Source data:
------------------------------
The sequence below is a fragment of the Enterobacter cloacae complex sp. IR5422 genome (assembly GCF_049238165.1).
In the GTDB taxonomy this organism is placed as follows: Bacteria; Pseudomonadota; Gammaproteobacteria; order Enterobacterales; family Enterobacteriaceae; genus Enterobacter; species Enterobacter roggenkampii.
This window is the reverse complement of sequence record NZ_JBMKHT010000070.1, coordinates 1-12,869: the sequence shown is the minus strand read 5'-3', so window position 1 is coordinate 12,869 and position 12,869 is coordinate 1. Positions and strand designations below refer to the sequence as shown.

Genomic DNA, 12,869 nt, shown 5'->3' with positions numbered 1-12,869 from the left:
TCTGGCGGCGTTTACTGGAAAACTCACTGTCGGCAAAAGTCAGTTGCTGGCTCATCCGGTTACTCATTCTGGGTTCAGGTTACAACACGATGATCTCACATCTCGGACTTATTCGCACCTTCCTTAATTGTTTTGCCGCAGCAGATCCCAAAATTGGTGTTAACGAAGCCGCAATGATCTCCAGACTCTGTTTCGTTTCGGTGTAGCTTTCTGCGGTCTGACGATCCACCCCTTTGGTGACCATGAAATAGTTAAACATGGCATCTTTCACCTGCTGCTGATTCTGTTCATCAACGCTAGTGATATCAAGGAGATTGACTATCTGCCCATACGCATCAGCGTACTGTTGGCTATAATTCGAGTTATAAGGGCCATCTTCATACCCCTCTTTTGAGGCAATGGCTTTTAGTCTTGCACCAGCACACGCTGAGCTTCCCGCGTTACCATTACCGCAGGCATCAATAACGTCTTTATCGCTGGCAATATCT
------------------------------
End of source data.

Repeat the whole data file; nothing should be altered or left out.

The sequence below is a fragment of the Enterobacter cloacae complex sp. IR5422 genome (assembly GCF_049238165.1).
In the GTDB taxonomy this organism is placed as follows: Bacteria; Pseudomonadota; Gammaproteobacteria; order Enterobacterales; family Enterobacteriaceae; genus Enterobacter; species Enterobacter roggenkampii.
This window is the reverse complement of sequence record NZ_JBMKHT010000070.1, coordinates 1-12,869: the sequence shown is the minus strand read 5'-3', so window position 1 is coordinate 12,869 and position 12,869 is coordinate 1. Positions and strand designations below refer to the sequence as shown.

Genomic DNA, 12,869 nt, shown 5'->3' with positions numbered 1-12,869 from the left:
TCTGGCGGCGTTTACTGGAAAACTCACTGTCGGCAAAAGTCAGTTGCTGGCTCATCCGGTTACTCATTCTGGGTTCAGGTTACAACACGATGATCTCACATCTCGGACTTATTCGCACCTTCCTTAATTGTTTTGCCGCAGCAGATCCCAAAATTGGTGTTAACGAAGCCGCAATGATCTCCAGACTCTGTTTCGTTTCGGTGTAGCTTTCTGCGGTCTGACGATCCACCCCTTTGGTGACCATGAAATAGTTAAACATGGCATCTTTCACCTGCTGCTGATTCTGTTCATCAACGCTAGTGATATCAAGGAGATTGACTATCTGCCCATACGCATCAGCGTACTGTTGGCTATAATTCGAGTTATAAGGGCCATCTTCATACCCCTCTTTTGAGGCAATGGCTTTTAGTCTTGCACCAGCACACGCTGAGCTTCCCGCGTTACCATTACCGCAGGCATCAATAACGTCTTTATCGCTGGCAATATCT